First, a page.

Security stewards strike in Johannesburg, Durban as World Cup labor dispute continues

By Jean H. Lee, AP
Tuesday, June 15, 2010

Security stewards protest in Durban, Johannesburg

JOHANNESBURG — Stadium stewards went on strike for better wages outside Ellis Park ahead of a World Cup match between Brazil and North Korea, while demonstrators in Durban broke up after receiving payment.

Both the strike and the protest Tuesday were part of a wider dispute between security staff at the World Cup stadiums and a private contractor. They come against a backdrop of concern about lax security at tournament venues.

At Ellis Park, hundreds of workers chanted, whistled and sang outside the stadium after calling a strike around midday.

A 26-year-old man from Tembisa said he’s been offered 190 rand ($25) to work 10 hours, and that pay has been going down since he started work on May 27. He would work for 500 rand ($65), he said. The man spoke on condition of anonymity for fear of reprisals.

World Cup organizers have said that police will take over security if stewards in Johannesburg follow their colleagues in Durban and Cape Town by striking.

In Durban, some 2,000 stewards protested over wages Tuesday, calling on FIFA to confirm what they should earn for working at the tournament.

Most of the demonstrators left after a couple of hours when they were paid 205 rand ($26.50) in exchange for turning in their orange stewards’ bibs.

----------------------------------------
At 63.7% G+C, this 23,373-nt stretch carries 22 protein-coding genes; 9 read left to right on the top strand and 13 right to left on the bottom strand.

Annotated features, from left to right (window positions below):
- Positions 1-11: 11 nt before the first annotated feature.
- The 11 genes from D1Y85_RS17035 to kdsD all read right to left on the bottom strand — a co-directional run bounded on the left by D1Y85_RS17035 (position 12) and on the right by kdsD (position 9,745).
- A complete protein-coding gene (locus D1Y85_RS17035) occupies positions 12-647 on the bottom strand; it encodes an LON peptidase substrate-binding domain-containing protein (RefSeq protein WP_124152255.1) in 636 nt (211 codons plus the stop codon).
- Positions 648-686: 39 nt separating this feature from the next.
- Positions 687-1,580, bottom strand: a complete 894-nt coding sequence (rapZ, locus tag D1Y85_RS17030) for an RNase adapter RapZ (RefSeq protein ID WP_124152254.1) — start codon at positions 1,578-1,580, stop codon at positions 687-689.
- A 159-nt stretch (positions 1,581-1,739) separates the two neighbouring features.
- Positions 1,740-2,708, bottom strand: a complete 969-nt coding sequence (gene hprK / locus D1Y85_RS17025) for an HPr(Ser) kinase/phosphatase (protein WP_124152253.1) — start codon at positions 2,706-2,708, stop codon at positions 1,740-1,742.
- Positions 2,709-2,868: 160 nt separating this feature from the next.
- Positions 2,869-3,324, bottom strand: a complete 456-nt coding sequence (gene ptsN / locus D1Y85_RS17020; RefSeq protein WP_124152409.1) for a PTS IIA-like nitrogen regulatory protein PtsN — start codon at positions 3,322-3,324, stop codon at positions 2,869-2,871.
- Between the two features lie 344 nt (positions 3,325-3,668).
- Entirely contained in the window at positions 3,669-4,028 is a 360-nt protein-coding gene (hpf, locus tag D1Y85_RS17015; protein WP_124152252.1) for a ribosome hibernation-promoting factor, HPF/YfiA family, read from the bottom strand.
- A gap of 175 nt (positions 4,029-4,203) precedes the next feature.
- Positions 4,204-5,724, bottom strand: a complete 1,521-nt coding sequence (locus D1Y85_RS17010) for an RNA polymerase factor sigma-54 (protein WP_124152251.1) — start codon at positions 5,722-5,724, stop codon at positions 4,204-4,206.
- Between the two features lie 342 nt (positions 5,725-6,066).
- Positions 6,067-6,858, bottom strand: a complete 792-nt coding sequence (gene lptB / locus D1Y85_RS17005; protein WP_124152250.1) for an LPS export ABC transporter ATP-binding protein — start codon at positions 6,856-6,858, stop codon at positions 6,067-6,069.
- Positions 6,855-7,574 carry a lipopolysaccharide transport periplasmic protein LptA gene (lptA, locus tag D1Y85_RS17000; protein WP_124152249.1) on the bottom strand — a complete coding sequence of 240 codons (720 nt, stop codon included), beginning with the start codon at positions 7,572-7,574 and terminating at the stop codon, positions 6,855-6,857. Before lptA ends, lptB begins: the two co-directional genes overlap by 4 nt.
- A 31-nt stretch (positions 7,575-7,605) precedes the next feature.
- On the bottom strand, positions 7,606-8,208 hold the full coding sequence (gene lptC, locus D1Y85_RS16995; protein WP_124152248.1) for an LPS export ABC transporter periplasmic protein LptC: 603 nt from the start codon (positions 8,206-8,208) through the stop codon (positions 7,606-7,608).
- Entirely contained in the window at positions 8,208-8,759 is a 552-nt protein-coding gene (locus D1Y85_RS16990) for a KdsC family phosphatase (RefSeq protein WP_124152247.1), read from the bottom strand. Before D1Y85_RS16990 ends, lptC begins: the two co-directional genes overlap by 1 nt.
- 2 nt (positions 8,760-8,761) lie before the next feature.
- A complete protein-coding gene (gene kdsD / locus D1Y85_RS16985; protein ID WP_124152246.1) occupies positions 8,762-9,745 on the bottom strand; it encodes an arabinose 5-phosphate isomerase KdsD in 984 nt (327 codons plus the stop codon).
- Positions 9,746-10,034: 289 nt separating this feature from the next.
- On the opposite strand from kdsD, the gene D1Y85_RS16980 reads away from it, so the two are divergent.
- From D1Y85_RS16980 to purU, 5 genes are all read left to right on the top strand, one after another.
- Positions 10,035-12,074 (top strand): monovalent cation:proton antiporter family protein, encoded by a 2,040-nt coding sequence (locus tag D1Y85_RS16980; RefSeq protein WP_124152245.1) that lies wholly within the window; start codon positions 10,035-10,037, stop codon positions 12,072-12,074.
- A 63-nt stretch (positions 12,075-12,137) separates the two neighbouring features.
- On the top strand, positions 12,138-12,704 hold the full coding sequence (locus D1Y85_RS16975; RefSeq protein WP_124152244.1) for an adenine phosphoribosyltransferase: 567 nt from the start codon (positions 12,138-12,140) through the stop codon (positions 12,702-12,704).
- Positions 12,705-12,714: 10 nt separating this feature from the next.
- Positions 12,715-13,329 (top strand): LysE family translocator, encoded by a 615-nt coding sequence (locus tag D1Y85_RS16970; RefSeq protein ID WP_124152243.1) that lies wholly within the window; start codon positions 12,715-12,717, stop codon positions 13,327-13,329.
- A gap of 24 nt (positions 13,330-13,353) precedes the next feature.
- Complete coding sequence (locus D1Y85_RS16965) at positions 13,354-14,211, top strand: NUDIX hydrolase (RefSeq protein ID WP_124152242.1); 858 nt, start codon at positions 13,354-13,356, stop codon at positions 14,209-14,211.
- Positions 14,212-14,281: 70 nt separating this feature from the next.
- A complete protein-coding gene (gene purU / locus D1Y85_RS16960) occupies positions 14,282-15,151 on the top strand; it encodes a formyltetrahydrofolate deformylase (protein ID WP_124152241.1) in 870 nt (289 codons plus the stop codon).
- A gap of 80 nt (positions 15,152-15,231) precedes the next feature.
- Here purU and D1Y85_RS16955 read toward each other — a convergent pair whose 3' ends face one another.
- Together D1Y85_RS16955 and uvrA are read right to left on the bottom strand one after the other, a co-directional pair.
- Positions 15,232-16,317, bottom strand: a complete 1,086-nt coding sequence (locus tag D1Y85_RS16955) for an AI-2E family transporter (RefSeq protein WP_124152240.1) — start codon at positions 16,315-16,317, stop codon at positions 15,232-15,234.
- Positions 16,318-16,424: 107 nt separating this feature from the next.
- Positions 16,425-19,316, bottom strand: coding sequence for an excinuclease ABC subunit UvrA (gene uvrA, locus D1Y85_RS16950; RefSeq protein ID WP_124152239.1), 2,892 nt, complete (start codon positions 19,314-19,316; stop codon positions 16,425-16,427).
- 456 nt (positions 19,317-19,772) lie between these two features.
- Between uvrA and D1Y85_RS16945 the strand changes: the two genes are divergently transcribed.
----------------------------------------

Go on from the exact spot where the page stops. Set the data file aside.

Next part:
“I am not happy about it, but I’m all right,” a man who gave only his first name, James, said as he left the protest.

The demonstration started with about 150 stewards dancing, chanting and singing as they walked from near the Moses Mabhida Stadium to a rally near Durban’s busy downtown railroad. As their numbers swelled, they walked in an orderly column back to the stadium, where dozens of police shepherded them into a fenced-off field.

The stewards and a union official both called on FIFA to mediate in the dispute with Stallion Security Consortium, which has not commented on the situation.

“We are trying to gather more information, so we can attempt to engage FIFA and the local organizing committee and find a solution,” South African Transport and Allied Workers Union coordinator Mzwandile Jackson Simon said.

“There are indications they are willing to work something out,” he added. “I don’t think police will manage on their own.”

Simon said the union is convinced that Stallion has made wage commitments to the stewards that were not fulfilled, and that the company needs to be an active part of efforts to resolve the dispute.

On Monday, police took over security at stadiums in Durban and Cape Town after the stewards protested. Both cities are scheduled to host semifinals next month. Police were posted around the Durban stadium Tuesday and carried out checks that previously were done by the stewards.

Durban police used tear gas and rubber bullets after Sunday’s match between Germany and Australia to disperse a crowd of stewards at the stadium.

The chief executive of the World Cup organizing committee, Danny Jordaan, said Monday he respects workers’ rights but called match-day disruptions “unacceptable” and said authorities “will not hesitate to take action in such instances.”

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